UVC radiation is a known disinfectant for air, water and non-porous surfaces. UVC radiation has been used effectively for decades to reduce the spread of bacteria, such as tuberculosis. For this reason, UVC lamps are often referred to as "germicidal" lamps.
It has been proven that UVC radiation destroys the outer protein coating of SARS coronavirus, which is different from the current SARS-CoV-2 virus. The destruction eventually leads to inactivation of the virus. However, currently there are limited published data on the wavelength, dose and duration of UVC radiation required to inactivate the SARS-CoV-2 virus.
Generally, apart from understanding whether UVC radiation is effective in inactivating specific viruses, UVC radiation also has some limitations on the effectiveness of inactivating viruses.
Direct exposure: UVC radiation can only inactivate the virus when it is directly exposed to radiation. Therefore, due to the blocking of UV radiation by soil (such as dust) or other pollutants (such as body fluids), the inactivation of the virus on the surface may be ineffective.
Dosage and duration: Many UVC lamps sold to households are low-dose, so it may require prolonged exposure to a given surface area to effectively inactivate bacteria or viruses.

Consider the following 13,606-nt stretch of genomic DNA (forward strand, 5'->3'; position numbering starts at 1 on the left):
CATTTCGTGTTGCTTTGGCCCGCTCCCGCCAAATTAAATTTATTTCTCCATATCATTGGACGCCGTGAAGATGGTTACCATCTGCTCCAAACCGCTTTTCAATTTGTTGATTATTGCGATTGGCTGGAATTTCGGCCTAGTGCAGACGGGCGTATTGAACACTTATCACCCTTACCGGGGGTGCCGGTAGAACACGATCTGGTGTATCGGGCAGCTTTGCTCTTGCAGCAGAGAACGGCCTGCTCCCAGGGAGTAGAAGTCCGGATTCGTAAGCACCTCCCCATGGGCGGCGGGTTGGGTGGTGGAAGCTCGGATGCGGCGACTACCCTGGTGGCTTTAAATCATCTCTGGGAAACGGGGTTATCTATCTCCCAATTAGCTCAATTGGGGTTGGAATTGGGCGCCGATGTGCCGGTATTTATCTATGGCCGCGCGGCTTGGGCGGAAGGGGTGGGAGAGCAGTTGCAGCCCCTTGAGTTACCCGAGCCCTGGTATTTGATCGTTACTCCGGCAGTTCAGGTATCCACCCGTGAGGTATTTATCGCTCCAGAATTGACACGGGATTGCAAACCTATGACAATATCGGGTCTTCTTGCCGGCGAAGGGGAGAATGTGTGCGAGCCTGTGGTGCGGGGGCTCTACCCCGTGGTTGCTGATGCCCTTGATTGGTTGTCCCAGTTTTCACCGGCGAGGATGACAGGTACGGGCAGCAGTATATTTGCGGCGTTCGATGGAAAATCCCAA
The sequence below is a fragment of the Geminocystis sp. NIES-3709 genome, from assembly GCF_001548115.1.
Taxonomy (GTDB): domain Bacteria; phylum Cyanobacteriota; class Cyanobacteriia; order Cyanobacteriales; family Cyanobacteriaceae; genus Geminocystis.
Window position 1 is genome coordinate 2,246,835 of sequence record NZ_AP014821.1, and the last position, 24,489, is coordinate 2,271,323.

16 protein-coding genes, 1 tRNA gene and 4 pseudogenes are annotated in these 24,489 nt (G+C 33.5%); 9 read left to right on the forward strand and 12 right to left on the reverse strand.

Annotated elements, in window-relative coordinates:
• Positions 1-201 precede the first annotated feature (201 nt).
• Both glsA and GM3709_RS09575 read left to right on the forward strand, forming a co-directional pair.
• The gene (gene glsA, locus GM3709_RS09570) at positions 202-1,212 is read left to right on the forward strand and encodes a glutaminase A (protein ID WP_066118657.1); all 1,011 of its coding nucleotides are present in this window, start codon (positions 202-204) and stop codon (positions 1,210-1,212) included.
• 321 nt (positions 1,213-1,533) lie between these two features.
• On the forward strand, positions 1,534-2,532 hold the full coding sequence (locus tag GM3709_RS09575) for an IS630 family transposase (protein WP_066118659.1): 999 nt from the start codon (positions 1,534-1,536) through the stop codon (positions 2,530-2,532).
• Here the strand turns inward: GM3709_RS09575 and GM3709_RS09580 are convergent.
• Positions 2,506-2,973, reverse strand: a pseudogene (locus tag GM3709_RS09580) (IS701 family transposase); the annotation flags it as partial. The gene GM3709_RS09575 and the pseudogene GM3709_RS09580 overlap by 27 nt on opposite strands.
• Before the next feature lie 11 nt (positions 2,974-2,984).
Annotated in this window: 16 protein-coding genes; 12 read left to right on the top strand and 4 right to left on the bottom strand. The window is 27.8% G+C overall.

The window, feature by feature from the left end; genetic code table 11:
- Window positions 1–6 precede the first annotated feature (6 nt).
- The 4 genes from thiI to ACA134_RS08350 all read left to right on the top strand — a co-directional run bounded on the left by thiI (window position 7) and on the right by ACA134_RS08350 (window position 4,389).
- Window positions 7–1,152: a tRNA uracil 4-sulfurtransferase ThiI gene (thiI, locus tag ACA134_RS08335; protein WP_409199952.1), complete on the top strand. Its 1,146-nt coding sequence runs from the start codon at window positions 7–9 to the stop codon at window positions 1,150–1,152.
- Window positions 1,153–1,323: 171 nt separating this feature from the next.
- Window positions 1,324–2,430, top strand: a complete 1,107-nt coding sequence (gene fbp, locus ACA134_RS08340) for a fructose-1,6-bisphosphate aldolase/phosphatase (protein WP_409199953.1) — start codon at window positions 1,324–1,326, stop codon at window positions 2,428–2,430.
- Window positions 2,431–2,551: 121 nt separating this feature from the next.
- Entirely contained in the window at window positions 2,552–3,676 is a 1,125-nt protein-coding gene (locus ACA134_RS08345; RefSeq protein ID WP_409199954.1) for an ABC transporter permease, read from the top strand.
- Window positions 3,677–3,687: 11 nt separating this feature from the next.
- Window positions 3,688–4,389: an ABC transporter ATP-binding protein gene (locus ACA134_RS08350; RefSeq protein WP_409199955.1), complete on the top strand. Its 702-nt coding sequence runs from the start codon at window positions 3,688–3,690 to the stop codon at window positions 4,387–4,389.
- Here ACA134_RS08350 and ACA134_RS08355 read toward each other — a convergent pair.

UVC radiation is usually used inside air ducts to disinfect the air. This is the safest way to use UVC radiation, because direct exposure of UVC to human skin or eyes may cause harm.
Can UVB or UVA radiation inactivate SARS-CoV-2 coronavirus?
In terms of inactivating the SARS-CoV-2 coronavirus, UVB and UVA radiation are expected to be less effective than UVC radiation.
There is some evidence that UVB radiation can effectively inactivate other SARS viruses (not SARS-CoV-2). However, this is not as effective as UVC, and is more harmful to the human body than UVC radiation, because UVB radiation can penetrate deeper into the skin and eyes. As we all know, UVB can cause DNA damage and is a risk factor for the development of skin cancer and cataracts.
UVA: UVA radiation is less harmful than UVB radiation, but it is also less effective (about 1000 times) than UVB or UVC radiation in inactivating other SARS viruses. UVA is also associated with skin aging and skin cancer risk.